I have been holding off on commenting on Sandip Ray’s cinematic adaptation of Satyajit Ray’s Gorosthaney Shabdhan! for a over a month now. I first read the book fifteen years ago. It was one of the first novellas I read again after I started the Feluda fansite. In an earlier post I commented on the difficulty in transferring the book to a modern setting many months before the film was released. I also conveyed my concern with the danger that Sidhu Jyatha would become redundant in the age of search engines. Having seen the film I can say that my fears were not completely unfounded. The inclusion of Sidhu Jyatha in the film is strictly by the force of habit (and Feluda awkwardly mentions it too).
While I enjoyed Sandip Ray’s last adaptation Tintorettor Jishu (and I wrote a praiseworthy review of that film), I cannot say the same for Gorosthaney Shabdhan! I am fine with Sandip Ray changing the whodunit format of the story to an action thriller – something that he has done with his last few endeavors as well. But I found the film quite insipid.
When I first read Gorosthaney Shabdhan! what fascinated me more than the actual act of detection were the tidbits of information regarding Kolkata. These are completely lacking in the film which unfortunately has failed to coherently convey a sense of place.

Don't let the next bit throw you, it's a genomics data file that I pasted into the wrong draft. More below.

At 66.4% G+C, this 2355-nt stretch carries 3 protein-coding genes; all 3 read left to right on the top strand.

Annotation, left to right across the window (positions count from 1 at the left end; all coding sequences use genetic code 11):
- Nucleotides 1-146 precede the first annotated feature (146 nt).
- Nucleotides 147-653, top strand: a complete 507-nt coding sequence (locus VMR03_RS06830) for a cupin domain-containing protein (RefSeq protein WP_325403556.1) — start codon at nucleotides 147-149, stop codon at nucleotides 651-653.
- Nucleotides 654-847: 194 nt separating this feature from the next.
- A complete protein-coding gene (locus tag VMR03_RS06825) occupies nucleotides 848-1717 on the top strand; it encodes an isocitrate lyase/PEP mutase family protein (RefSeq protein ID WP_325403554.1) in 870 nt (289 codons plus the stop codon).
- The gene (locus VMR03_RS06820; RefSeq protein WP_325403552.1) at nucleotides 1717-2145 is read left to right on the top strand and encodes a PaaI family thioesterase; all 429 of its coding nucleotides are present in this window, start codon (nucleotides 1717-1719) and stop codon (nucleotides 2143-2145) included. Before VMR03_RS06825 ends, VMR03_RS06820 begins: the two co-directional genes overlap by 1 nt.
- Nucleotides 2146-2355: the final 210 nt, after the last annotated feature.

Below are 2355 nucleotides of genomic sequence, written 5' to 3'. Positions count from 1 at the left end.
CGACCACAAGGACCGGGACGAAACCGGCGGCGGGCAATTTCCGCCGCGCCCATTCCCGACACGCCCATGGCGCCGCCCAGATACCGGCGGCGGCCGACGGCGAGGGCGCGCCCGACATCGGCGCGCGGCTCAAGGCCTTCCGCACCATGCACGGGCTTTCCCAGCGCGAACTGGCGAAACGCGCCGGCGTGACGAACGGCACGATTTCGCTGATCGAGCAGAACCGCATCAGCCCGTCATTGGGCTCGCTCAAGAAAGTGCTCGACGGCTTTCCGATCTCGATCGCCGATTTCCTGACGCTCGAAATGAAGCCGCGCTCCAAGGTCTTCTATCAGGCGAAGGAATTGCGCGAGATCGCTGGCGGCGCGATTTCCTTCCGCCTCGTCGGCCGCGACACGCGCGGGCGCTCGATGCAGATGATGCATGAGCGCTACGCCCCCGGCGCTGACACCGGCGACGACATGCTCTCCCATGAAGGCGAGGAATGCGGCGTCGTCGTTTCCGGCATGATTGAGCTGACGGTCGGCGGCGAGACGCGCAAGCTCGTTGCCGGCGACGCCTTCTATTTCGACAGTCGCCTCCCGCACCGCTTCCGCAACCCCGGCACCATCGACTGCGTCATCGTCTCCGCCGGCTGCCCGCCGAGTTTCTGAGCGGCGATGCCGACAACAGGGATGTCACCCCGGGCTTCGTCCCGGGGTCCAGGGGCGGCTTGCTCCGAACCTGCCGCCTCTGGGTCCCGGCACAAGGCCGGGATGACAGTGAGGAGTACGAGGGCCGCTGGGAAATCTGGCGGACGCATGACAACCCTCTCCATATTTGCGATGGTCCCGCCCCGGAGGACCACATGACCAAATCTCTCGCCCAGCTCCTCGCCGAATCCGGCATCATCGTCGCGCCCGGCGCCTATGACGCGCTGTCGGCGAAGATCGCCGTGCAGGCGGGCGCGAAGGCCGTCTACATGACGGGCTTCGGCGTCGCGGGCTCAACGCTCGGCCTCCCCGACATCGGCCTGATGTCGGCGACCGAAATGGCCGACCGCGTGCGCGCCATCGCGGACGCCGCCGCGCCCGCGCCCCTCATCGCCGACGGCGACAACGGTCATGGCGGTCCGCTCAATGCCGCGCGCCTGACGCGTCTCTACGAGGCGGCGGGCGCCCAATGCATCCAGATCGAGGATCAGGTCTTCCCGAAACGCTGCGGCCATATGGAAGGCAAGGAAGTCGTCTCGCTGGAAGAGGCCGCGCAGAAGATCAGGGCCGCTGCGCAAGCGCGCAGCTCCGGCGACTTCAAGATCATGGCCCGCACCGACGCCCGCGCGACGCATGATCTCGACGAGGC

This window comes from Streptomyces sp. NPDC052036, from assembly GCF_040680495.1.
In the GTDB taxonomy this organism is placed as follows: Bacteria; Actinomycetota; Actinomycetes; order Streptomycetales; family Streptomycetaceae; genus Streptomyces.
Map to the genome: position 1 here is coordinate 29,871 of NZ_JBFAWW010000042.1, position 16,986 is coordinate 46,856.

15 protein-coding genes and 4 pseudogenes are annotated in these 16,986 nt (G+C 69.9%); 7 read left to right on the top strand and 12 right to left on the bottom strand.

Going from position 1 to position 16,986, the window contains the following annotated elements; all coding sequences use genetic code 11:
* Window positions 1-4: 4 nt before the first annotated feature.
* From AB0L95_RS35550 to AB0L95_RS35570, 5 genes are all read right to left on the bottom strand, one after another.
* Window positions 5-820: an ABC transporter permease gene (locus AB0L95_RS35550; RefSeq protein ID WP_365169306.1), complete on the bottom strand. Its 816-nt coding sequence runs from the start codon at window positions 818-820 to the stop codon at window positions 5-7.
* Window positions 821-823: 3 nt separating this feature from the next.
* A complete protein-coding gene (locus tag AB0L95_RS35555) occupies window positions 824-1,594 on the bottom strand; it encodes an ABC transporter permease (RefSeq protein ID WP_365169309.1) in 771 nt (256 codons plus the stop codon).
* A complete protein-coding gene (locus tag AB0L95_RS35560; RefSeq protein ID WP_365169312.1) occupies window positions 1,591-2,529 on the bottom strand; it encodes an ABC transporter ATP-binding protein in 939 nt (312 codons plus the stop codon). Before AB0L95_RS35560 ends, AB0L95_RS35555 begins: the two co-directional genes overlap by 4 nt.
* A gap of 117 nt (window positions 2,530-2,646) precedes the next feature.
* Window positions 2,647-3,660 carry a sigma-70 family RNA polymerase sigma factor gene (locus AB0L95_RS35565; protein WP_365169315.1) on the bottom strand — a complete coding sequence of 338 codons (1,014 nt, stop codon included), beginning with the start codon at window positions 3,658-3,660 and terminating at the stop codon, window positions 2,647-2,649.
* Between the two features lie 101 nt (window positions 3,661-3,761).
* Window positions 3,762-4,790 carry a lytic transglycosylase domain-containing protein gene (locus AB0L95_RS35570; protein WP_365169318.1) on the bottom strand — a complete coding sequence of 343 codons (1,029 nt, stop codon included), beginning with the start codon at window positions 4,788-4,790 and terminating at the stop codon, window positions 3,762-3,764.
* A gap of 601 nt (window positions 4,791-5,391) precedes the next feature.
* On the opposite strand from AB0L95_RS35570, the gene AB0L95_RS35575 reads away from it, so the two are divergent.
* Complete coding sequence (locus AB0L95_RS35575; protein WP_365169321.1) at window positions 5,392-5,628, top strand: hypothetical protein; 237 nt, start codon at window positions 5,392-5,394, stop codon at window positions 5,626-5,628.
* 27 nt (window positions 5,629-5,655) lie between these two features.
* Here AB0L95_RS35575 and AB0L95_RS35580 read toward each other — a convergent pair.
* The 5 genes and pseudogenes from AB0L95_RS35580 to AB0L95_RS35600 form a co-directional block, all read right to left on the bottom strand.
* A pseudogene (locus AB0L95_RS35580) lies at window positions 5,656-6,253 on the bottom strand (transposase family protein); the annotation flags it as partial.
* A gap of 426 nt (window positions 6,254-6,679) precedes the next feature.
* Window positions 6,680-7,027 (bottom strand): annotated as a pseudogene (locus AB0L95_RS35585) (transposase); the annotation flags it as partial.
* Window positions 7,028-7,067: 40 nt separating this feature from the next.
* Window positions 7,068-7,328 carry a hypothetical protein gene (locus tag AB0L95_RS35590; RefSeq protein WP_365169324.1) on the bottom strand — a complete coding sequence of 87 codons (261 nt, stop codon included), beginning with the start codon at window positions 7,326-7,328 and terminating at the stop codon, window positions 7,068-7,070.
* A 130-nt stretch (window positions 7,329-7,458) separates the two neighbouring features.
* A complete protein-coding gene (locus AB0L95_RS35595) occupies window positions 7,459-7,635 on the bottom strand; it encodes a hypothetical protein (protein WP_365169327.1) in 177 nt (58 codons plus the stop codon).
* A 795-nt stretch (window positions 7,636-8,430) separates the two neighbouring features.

In addition, the transition to the age of the internet is at best an uneasy one. I will provide one example of errors which stick out due to the change, but I am sure there are many others. A clue in the novel is the small scrap of paper which one of the characters, Naren Biswas had when disaster struck at the Park Street Cemetery. The letters written on the scrap of paper were “MN, OU, GAA, SJ, WN.” This signified the initials of British publishers. When Satyajit Ray wrote the letters decades ago he made a minor error with GAA – which should have been GAU because the name of the publisher was George Allan Unwin (not Anwin as Satyajit Ray implied). In 1985 the publishing house became Allen & Unwin – an Australian-based publisher. By making the cinematic version modern without updating the name, location, or even rectifying the error the film, is anachronistic.
I would still be able to get past these shortcomings had the film been paced properly. In my opinion, it is lethargic and slowly stumbles along to an unfulfilling end. There are entire episodes in the film which I found boring despite having savored the book only a few months earlier. Take for example the scene when Feluda, Topshe, and Jatayu meet the elder Godwin. Tinnu Anand is miscast in the role and he sucks the oxygen out of the screen for the duration. Lalmohan Ganguly (Jatayu) is absolutely humorless. There isn’t a single line of dialogue spoken by him which made me even smile, even when there are quite a few “Jotuyu-isms” that make me laugh out loud in the actual novella.
I waited for Gorosthaney Shabdhan! to come out for the big-screen for over a year. I am very sorry to say that it thoroughly disappointed me.
(Please post your opinion of the film in the comments section, especially if you disagree. Please please also keep your comments civil).